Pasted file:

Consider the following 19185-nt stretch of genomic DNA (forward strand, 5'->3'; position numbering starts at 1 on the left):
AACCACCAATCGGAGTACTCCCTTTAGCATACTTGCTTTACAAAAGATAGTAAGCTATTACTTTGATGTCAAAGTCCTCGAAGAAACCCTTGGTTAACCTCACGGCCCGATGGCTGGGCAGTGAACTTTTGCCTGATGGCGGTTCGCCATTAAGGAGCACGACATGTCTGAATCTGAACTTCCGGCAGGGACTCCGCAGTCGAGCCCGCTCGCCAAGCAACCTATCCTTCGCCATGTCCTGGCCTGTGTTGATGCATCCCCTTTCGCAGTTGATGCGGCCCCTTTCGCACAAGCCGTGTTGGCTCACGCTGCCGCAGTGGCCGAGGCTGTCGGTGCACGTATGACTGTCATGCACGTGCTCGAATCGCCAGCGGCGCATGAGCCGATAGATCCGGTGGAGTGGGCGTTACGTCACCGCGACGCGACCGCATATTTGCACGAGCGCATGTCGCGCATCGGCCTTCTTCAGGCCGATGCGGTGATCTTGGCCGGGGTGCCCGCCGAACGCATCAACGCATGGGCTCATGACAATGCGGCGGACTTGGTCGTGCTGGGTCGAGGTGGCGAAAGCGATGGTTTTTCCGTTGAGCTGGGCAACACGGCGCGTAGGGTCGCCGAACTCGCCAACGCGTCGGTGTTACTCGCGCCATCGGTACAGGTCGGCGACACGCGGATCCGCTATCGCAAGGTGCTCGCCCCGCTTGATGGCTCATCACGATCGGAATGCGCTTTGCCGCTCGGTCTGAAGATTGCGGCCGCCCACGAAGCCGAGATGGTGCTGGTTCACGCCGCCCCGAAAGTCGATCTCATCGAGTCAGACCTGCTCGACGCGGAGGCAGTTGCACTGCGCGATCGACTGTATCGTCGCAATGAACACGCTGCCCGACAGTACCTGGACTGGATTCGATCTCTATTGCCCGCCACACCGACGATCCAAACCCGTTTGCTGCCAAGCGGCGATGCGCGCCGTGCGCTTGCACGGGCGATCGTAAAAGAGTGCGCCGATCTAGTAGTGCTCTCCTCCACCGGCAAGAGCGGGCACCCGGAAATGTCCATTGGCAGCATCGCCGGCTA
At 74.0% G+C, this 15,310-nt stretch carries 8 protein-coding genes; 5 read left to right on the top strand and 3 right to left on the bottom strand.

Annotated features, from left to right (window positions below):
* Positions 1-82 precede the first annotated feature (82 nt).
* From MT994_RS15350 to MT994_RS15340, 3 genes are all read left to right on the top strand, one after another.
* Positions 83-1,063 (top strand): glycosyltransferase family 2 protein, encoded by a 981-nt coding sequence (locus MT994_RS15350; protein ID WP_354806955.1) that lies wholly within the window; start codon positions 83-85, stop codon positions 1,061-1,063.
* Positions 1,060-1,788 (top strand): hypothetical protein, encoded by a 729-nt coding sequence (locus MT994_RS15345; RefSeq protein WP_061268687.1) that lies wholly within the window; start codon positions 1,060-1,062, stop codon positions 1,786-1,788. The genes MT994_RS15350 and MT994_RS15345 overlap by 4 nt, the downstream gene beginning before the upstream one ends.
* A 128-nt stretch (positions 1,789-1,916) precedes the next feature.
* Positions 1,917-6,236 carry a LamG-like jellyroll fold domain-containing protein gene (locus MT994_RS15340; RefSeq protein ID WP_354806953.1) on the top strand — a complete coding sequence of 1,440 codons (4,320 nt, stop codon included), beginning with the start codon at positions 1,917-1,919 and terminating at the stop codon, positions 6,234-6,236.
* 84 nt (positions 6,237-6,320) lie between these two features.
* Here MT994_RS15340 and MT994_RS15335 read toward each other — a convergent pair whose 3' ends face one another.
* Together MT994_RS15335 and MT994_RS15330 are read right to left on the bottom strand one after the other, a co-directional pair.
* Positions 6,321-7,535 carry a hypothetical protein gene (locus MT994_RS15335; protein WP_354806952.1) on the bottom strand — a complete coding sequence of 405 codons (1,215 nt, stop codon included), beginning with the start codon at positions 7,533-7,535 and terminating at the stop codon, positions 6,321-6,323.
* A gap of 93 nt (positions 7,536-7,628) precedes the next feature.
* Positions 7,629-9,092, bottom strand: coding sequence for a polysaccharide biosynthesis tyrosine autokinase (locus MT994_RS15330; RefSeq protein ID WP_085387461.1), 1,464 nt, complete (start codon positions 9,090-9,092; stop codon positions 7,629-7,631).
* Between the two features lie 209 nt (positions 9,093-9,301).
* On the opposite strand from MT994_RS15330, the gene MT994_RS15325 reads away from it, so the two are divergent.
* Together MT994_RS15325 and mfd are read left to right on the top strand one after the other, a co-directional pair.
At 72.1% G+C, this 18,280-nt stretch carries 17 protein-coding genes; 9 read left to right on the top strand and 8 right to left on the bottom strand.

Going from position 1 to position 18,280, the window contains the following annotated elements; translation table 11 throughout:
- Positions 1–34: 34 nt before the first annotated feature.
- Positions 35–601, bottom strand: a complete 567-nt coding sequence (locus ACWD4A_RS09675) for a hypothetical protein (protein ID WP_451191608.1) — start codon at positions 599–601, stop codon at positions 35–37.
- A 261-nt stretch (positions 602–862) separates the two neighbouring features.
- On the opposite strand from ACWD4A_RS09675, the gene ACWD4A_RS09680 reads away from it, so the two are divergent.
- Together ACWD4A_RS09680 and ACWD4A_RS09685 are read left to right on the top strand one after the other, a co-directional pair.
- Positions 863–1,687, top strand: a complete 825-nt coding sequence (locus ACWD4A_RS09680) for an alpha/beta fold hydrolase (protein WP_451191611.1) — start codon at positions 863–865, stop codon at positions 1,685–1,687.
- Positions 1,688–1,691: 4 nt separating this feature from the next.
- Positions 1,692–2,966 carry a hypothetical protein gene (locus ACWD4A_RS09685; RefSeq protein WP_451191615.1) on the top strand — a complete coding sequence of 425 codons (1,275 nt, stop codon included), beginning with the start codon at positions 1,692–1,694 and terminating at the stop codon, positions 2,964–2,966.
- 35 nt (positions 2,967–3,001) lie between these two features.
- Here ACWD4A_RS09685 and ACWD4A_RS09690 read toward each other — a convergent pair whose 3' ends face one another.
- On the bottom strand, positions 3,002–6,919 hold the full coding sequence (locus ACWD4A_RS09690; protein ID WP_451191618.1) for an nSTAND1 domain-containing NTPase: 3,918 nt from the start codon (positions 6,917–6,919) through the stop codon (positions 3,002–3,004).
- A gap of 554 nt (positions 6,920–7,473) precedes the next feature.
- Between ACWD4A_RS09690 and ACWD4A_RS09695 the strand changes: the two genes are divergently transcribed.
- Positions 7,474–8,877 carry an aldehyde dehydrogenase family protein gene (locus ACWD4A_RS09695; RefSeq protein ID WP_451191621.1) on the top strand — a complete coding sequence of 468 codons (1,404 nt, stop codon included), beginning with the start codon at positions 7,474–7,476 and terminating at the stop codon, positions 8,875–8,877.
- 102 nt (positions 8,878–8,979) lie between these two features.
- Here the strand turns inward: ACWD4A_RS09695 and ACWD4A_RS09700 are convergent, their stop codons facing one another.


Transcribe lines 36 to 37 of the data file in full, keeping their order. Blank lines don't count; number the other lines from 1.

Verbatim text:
- 102 nt (positions 8,878–8,979) lie between these two features.
- Here the strand turns inward: ACWD4A_RS09695 and ACWD4A_RS09700 are convergent, their stop codons facing one another.